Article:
I woke up. And homework began to raise his humble head. And thanks to regular work at home (small time slots of 15 – 30 minutes), I have noticed small, but positive changes in my little boy. Not only is his reading better, but his confidence has improved and he throws the Math work-sheets back at me twice as fast (and arrogantly) as he used to. He still has a lot of scope for improvement, but we are getting there, one step at a time.

As for my own upbringing, high expectations were the order of the day – when my appendix operation happened two weeks before the final exams for my degree, I casually tossed out the idea that maybe I could do them a few months later. After all I was getting operated on. My father shot me down and I finished the year on a good note after all (and the studying was difficult as it always was – no more, no less).

So will high expectations push our children to new heights or will it crush them? Will hard-work make them rebel or teach them discipline?

In the end, we can take heart from the teachings of that great man, Gautama Buddha, who wisely advocated the ‘middle-path’ in all things in life.

We can be both. A fierce tiger or a loving pussycat. We just need to trust ourselves to know when.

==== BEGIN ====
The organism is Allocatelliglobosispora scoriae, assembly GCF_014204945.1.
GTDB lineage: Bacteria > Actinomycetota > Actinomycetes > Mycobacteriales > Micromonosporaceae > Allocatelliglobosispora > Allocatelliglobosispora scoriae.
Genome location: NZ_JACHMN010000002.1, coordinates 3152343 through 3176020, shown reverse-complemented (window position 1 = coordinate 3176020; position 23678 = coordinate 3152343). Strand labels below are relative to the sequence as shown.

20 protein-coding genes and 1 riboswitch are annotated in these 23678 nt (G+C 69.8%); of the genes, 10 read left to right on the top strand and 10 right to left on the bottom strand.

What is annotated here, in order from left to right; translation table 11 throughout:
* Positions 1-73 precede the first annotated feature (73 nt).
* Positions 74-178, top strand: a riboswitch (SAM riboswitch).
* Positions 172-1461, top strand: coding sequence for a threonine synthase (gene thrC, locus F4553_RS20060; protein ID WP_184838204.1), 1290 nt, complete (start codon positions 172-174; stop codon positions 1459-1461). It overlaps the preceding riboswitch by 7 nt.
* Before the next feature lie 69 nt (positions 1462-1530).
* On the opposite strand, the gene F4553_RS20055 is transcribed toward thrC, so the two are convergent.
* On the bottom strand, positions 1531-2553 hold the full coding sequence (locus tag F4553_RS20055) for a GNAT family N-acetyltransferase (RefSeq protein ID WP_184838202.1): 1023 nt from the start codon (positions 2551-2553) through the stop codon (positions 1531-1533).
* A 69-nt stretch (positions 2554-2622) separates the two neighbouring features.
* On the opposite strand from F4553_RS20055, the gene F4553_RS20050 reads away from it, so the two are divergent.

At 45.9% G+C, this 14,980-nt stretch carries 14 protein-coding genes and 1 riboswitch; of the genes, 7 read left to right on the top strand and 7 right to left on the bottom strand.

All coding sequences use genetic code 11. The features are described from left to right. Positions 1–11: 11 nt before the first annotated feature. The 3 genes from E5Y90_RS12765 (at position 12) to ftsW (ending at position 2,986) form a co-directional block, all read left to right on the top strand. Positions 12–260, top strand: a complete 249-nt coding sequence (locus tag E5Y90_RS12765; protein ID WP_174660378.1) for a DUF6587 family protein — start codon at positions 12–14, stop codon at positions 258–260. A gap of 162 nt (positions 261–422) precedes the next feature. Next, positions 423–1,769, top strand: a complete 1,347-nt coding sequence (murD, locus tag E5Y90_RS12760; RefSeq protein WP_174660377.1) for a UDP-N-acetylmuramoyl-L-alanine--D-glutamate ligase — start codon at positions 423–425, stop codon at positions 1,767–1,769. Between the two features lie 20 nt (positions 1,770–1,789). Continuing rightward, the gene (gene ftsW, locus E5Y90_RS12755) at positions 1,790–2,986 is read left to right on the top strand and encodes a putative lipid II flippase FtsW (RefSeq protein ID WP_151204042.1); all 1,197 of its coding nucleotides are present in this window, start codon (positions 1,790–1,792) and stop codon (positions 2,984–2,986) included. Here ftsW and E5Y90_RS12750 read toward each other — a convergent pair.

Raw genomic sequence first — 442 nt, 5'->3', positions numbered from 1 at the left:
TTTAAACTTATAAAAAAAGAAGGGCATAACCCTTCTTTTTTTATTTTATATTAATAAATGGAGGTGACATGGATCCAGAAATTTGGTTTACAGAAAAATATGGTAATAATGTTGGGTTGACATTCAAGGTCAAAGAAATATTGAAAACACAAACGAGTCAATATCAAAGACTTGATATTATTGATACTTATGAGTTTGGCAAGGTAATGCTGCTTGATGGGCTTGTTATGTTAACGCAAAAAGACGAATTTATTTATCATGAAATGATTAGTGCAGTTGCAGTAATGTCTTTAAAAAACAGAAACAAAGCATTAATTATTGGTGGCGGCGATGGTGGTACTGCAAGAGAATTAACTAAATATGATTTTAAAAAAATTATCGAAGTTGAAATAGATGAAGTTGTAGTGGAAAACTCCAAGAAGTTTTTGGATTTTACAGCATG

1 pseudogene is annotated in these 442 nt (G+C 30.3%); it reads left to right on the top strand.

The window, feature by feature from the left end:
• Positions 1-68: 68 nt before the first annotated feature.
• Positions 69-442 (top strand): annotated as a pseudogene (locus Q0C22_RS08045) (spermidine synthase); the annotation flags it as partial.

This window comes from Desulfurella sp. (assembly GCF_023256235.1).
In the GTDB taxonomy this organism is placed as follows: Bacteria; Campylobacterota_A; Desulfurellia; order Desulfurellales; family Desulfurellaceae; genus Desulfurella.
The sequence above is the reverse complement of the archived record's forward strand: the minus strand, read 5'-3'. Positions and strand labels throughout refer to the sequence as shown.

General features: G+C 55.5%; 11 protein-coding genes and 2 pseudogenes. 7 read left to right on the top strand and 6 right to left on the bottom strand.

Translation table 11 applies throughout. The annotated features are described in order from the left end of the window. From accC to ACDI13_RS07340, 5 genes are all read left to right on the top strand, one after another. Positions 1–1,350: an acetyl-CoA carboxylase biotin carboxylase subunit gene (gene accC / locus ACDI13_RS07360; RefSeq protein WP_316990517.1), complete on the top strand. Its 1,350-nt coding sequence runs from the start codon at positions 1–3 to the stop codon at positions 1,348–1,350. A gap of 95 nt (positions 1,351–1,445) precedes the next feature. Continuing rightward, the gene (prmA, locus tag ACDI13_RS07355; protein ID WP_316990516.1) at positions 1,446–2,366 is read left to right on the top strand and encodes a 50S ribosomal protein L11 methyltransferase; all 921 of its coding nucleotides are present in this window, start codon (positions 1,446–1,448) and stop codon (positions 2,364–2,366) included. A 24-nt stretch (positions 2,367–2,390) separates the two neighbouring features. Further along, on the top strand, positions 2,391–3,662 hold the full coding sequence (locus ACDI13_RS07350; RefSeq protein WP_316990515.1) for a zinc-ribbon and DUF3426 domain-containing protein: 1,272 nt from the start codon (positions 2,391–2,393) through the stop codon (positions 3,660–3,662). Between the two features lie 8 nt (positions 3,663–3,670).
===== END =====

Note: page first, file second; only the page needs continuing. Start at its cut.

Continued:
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8 thoughts on “There is no one way.

  1. Dear Zainab,
    there is “No one way” – I totally agree.
    I completely agree with you on everything you have written except for the notion that, kids from richer socio-economic backgrounds will fare better than the others. (They will have a strong support system which makes sure that they fare better).
    Exposure surely adds to ones personality and understanding but how much will the kid draw from it is the question. Not all geniuses are from that strata. How much ever we moms struggle to put them in the “right circle” it depends on the kids temperament as well.
    When I had put Chinmay in the school which is considered expensive compared to many other schools, the question I had to often face was “didn’t Vishveshwarayya study under the street lamp, what about Henry Ford? did he had all the expensive toys to play with?” I feel it should be there in the kid as well.

  2. well said, z. you’re a mom after my own heart… i’m sure every parent struggles with the issue of how much is too much or too little. guess we can all take heart in knowing we aren’t alone in this struggle for balance. no harm in purring along, as long as we can flash those claws every once in a while. 🙂

  3. Zainab,
    I am always shocked to discover that we somehow live parallel lives.
    (Not long ago I discovered that you were dealing with your child’s discovery of “bad words” just when I was too!)
    And today I see that you’re pondering the TIGER MOM debate AND making connections to the book, OUTLIERS!! ME TOO!!

    I cannot agree with you more.
    And do remind myself from time to time to take the middle path as the Buddha so wisely taught.

    Thank you for this great read!
    t

    • Wow. And just when I was wondering whether this post was rambling on 🙂 And what an added bonus that we can reach out and be part of each other’s lives – all thanks to our common concerns and dreams for our children. It doesn’t get better than this 🙂